Much to love in February, but coronavirus will cause home sales, prices to ‘deteriorate’

February was filled with a lot of love for homeowners looking to sell, as home sales and prices increased compared to a year ago.

But the far-reaching effect of the coronavirus pandemic in the past few weeks, from companies closing to 1.6 million employees laid off in the state, will cause the housing market to “deteriorate accordingly in the near term.”

So, February’s solid housing figures are like looking at wedding photos a month later as you file for divorce. It’s just not the same.

‘Housing market is expected to decline precipitously in the coming months’

With that said, February home sales reached an annualized rate of 421,670 units in February, a 6.6% increase compared to a year ago, according to the California Association of Realtors. It was the first time in three months that home sales topped the 400,000 level.

But that figure, how many homes would sell at the current pace over a year, will likely be the high mark for some time, according to real estate officials.  

“As the coronavirus pandemic worsens, the housing market is expected to decline precipitously in the coming months,” says CAR president Jeanne Radsick. “Additionally, sales in escrow may be delayed by the closure or limited availability of all the essential services related to a home sale, such as financing, title, escrow, recording or by buyers who may have backed out of a purchase due to coronavirus concerns.”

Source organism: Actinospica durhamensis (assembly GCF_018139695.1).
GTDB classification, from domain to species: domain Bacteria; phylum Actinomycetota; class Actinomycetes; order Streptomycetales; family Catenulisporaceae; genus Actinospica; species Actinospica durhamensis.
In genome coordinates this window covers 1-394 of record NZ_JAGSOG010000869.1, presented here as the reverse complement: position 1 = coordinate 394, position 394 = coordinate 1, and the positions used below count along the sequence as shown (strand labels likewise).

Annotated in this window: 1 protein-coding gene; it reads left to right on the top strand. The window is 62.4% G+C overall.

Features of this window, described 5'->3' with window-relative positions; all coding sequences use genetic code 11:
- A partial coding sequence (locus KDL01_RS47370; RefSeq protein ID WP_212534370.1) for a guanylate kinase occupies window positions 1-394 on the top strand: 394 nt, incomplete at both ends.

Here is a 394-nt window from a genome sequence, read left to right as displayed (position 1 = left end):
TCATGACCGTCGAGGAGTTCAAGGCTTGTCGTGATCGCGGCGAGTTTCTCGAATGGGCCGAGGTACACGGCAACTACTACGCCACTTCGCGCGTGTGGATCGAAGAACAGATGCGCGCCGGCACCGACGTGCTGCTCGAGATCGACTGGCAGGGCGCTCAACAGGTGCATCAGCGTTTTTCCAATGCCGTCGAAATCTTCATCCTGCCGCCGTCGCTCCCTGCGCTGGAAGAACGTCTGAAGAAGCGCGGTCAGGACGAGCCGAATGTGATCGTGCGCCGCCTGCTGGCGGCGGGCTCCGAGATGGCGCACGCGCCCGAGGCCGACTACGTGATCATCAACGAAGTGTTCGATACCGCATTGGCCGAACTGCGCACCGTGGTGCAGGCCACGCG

Jeanne Radsick

Home prices soar, but will definitely slump with pandemic

The already few homes available on the market will certainly get worse in the next few months, as homeowners hold off until the risk of coronavirus eases and the governor’s shelter-in-place is lifted. Only homeowners who need to sell will list their homes on the market.

And the listing and sales price will almost certainly drop, an about-face from the 8.5% increase to $580,000 in February from a year ago. Even near-record-low mortgage rates will do little, if anything, to help as consumers worry about their health and jobs in the short term.

“The economic impacts of the coronavirus pandemic are becoming more pronounced as uncertainty continues in the financial markets, consumer spending declines and unemployment insurance claims rise — all factors that impact the housing market,” says Leslie Appleton-Young, senior vice president and chief economist for CAR. “The housing market condition is expected to deteriorate accordingly in the near term, with both sales and prices being downgraded from our original 2020 housing forecast in the coming months.”

February Home Prices Compared to a Year ago

Source: California Association of Realtors

Ron Trujillo

Ron Trujillo

Longtime business journalist-turned-communications executive who enjoys reporting on residential real estate in his spare time.